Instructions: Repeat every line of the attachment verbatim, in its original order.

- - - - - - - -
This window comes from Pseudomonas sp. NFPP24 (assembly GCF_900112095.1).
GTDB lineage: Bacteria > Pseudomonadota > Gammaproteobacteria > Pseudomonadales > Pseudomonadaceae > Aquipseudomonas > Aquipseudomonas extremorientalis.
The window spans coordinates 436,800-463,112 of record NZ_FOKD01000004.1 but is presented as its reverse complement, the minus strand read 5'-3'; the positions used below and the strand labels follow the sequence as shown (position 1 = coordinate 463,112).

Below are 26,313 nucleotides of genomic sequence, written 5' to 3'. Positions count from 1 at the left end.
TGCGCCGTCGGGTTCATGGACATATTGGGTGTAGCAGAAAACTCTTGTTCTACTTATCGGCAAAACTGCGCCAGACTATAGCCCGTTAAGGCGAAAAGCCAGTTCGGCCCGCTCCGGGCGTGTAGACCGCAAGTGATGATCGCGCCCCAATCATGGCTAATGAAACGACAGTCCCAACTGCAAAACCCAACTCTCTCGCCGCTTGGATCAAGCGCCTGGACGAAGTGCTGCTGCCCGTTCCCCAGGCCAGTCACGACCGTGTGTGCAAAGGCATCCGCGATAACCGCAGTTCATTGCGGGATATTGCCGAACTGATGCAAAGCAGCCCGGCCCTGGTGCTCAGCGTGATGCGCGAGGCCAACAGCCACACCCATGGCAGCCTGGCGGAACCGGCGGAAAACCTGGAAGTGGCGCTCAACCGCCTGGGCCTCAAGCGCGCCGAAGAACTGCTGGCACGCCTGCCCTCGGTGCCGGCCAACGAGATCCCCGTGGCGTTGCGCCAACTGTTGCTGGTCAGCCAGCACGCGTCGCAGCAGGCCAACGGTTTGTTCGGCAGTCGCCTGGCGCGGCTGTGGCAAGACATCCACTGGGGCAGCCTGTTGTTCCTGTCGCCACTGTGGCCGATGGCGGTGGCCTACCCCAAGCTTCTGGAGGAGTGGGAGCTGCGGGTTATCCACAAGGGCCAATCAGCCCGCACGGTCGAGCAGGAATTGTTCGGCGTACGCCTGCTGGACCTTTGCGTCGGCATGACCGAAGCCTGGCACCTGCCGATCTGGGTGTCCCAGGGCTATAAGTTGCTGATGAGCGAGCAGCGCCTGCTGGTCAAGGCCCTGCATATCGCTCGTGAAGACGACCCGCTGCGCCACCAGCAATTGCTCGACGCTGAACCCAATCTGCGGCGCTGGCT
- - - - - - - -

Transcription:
This window comes from Pseudomonas sp. NFPP24 (assembly GCF_900112095.1).
GTDB lineage: Bacteria > Pseudomonadota > Gammaproteobacteria > Pseudomonadales > Pseudomonadaceae > Aquipseudomonas > Aquipseudomonas extremorientalis.
The window spans coordinates 436,800-463,112 of record NZ_FOKD01000004.1 but is presented as its reverse complement, the minus strand read 5'-3'; the positions used below and the strand labels follow the sequence as shown (position 1 = coordinate 463,112).

Below are 26,313 nucleotides of genomic sequence, written 5' to 3'. Positions count from 1 at the left end.
TGCGCCGTCGGGTTCATGGACATATTGGGTGTAGCAGAAAACTCTTGTTCTACTTATCGGCAAAACTGCGCCAGACTATAGCCCGTTAAGGCGAAAAGCCAGTTCGGCCCGCTCCGGGCGTGTAGACCGCAAGTGATGATCGCGCCCCAATCATGGCTAATGAAACGACAGTCCCAACTGCAAAACCCAACTCTCTCGCCGCTTGGATCAAGCGCCTGGACGAAGTGCTGCTGCCCGTTCCCCAGGCCAGTCACGACCGTGTGTGCAAAGGCATCCGCGATAACCGCAGTTCATTGCGGGATATTGCCGAACTGATGCAAAGCAGCCCGGCCCTGGTGCTCAGCGTGATGCGCGAGGCCAACAGCCACACCCATGGCAGCCTGGCGGAACCGGCGGAAAACCTGGAAGTGGCGCTCAACCGCCTGGGCCTCAAGCGCGCCGAAGAACTGCTGGCACGCCTGCCCTCGGTGCCGGCCAACGAGATCCCCGTGGCGTTGCGCCAACTGTTGCTGGTCAGCCAGCACGCGTCGCAGCAGGCCAACGGTTTGTTCGGCAGTCGCCTGGCGCGGCTGTGGCAAGACATCCACTGGGGCAGCCTGTTGTTCCTGTCGCCACTGTGGCCGATGGCGGTGGCCTACCCCAAGCTTCTGGAGGAGTGGGAGCTGCGGGTTATCCACAAGGGCCAATCAGCCCGCACGGTCGAGCAGGAATTGTTCGGCGTACGCCTGCTGGACCTTTGCGTCGGCATGACCGAAGCCTGGCACCTGCCGATCTGGGTGTCCCAGGGCTATAAGTTGCTGATGAGCGAGCAGCGCCTGCTGGTCAAGGCCCTGCATATCGCTCGTGAAGACGACCCGCTGCGCCACCAGCAATTGCTCGACGCTGAACCCAATCTGCGGCGCTGGCT